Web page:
Press Release ● Health Care
For Immediate Release: 
December 17, 2020
Contact Info: 
Annaliese Davis 202-225-3130
WASHINGTON, DC -  House Majority Leader Steny H. Hoyer (MD-05) and Congressman Dr. Phil Roe (TN-01) praised the Senate for passing H.R. 2468, the School-Based Allergies and Asthma Management Program Act, their legislation to encourage schools to implement management plans to help students identify and control their asthma and allergies and reduce absenteeism. H.R. 2468 now heads to the President’s desk to be signed into law.

“I’m pleased that the Senate passed our bipartisan bill to ensure schools have adequate plans in place to help students control their asthma and allergies,” said Leader Hoyer. “Dr. Roe and I have worked for many years to address this important issue. In 2013, we worked to enact the School Access to Emergency Epinephrine Act to help schools make available emergency epinephrine to students experiencing severe allergic reactions at school. The School-Based Allergies and Asthma Management Program Act will build on this legislation and provide peace of mind to students and parents that their school is equipped to help in an emergency. This legislation will help ensure students can focus on learning and reduce absenteeism. I’m glad that the Senate passed our bill, and I look forward to the President signing it into law without delay.”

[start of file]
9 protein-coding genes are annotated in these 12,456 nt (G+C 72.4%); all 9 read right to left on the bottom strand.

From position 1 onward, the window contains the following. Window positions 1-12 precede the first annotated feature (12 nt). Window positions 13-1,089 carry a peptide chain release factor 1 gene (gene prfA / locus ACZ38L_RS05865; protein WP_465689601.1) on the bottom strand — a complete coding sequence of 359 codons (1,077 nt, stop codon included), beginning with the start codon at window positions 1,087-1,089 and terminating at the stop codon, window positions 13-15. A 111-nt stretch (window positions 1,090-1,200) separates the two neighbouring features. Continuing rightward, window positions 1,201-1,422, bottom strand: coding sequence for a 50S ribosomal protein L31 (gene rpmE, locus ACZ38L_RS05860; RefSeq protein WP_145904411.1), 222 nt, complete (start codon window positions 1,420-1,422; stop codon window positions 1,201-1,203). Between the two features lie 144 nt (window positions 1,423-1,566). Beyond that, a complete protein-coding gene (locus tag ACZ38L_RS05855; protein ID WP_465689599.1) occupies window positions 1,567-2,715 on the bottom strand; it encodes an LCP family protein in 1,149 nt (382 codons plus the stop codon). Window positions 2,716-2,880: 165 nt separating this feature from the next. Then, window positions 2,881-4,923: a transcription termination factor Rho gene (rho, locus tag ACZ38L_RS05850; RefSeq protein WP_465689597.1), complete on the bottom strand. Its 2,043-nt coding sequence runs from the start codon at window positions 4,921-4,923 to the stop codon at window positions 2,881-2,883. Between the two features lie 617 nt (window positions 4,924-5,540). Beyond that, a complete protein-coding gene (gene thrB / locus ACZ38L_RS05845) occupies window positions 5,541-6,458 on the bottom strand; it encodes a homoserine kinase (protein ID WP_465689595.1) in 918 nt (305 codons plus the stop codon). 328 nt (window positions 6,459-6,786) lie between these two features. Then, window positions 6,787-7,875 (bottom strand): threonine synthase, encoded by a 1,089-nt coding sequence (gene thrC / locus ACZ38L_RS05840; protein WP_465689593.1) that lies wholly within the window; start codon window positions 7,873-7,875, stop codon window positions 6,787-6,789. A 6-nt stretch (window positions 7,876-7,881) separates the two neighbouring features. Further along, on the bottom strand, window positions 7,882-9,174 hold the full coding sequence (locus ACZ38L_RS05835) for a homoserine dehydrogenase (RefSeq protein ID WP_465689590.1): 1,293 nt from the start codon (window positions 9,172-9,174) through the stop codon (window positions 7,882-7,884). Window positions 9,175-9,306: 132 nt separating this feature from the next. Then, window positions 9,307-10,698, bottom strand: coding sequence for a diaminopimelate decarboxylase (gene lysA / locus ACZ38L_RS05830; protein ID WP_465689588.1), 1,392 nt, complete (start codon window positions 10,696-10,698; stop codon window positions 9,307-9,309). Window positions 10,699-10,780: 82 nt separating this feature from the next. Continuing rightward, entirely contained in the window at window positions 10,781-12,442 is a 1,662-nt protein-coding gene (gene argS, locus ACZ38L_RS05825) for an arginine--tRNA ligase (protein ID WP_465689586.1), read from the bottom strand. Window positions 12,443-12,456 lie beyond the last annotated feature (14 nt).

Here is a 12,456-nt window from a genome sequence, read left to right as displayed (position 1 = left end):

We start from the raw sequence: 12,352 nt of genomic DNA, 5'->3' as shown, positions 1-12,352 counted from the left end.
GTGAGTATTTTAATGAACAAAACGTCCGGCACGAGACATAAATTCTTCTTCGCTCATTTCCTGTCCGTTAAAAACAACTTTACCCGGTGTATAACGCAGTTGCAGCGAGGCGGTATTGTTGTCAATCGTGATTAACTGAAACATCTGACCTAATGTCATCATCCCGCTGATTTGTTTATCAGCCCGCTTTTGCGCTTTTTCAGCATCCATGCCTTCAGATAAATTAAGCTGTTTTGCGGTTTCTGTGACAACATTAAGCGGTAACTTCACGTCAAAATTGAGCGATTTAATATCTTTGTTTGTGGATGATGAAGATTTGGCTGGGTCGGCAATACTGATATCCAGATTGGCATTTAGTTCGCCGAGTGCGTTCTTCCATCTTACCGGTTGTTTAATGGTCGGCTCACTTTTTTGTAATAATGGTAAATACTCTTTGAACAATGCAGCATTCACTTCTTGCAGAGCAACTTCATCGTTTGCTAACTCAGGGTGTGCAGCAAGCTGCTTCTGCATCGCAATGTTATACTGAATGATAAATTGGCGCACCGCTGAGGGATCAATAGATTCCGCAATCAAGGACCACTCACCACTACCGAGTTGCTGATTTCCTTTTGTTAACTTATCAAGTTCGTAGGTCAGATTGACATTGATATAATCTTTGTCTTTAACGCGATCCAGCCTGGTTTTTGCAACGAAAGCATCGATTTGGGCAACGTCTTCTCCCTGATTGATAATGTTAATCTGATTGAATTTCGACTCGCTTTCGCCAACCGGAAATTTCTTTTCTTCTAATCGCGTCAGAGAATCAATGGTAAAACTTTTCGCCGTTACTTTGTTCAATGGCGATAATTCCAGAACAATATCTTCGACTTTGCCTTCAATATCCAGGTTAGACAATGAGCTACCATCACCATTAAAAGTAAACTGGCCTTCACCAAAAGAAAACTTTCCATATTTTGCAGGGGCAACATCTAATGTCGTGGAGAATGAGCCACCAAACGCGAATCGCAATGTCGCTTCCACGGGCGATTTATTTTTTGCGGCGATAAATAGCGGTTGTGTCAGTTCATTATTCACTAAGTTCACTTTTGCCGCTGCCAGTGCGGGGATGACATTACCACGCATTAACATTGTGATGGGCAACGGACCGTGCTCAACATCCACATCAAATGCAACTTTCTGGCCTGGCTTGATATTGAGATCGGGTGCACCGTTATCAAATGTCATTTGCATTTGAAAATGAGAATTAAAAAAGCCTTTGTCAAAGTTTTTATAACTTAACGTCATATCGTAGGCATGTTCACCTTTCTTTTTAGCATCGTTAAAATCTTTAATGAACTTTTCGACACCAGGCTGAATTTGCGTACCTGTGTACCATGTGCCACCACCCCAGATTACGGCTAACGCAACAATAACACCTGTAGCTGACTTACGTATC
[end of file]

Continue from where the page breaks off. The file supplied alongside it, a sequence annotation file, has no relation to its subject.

“I’m proud to work across the aisle with my friend and colleague, Majority Leader Steny Hoyer, on this important issue,” said Rep. Roe. “In the U.S. there are about six million children under 18 who have been diagnosed with asthma. It is critical our schools are prepared to understand and address this condition to maintain student safety. The School-Based Allergies and Asthma Management Program Act will help school personnel and parents ensure students with asthma and other allergies adequately manage their condition so they can focus on their education with peace of mind. I look forward to President Trump signing this important bill into law.”

The Department of Education and the Department of Health and Human Services recommend that schools develop and maintain comprehensive management plans to support children with lower airway disorders, such as asthma, and help control their disorders while in school. Most schools, unfortunately, do not maintain such plans and are ill prepared for emergencies. These plans will not only improve children’s health, but they will also ensure that students are able to focus on learning while in school. More than six million children in America suffer from asthma, one of the leading causes of school absenteeism, with an estimated 14 million days of school missed each year, according to the National Asthma Education and Prevention Program. The School-Based Allergies and Asthma Management Program Act has been endorsed by the American Academy of Allergy, Asthma and Immunology, the Asthma and Allergy Foundation of America, the Allergy and Asthma Network, and the American College of Allergy, Asthma, and Immunology.